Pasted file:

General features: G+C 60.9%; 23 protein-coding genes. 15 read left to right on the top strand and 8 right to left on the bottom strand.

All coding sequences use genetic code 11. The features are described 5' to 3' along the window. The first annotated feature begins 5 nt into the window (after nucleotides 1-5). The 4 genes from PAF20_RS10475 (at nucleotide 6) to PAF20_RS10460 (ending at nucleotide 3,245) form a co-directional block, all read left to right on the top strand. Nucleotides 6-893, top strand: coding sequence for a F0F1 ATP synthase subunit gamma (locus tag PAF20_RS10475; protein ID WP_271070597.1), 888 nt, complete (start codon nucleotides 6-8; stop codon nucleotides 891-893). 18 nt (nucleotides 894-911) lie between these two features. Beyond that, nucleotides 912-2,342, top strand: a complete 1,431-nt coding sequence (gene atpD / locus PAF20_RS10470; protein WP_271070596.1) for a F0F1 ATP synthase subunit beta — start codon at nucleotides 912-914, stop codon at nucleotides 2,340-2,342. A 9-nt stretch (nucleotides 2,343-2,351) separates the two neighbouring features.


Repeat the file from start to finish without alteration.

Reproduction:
General features: G+C 60.9%; 23 protein-coding genes. 15 read left to right on the top strand and 8 right to left on the bottom strand.

All coding sequences use genetic code 11. The features are described 5' to 3' along the window. The first annotated feature begins 5 nt into the window (after nucleotides 1-5). The 4 genes from PAF20_RS10475 (at nucleotide 6) to PAF20_RS10460 (ending at nucleotide 3,245) form a co-directional block, all read left to right on the top strand. Nucleotides 6-893, top strand: coding sequence for a F0F1 ATP synthase subunit gamma (locus tag PAF20_RS10475; protein ID WP_271070597.1), 888 nt, complete (start codon nucleotides 6-8; stop codon nucleotides 891-893). 18 nt (nucleotides 894-911) lie between these two features. Beyond that, nucleotides 912-2,342, top strand: a complete 1,431-nt coding sequence (gene atpD / locus PAF20_RS10470; protein WP_271070596.1) for a F0F1 ATP synthase subunit beta — start codon at nucleotides 912-914, stop codon at nucleotides 2,340-2,342. A 9-nt stretch (nucleotides 2,343-2,351) separates the two neighbouring features.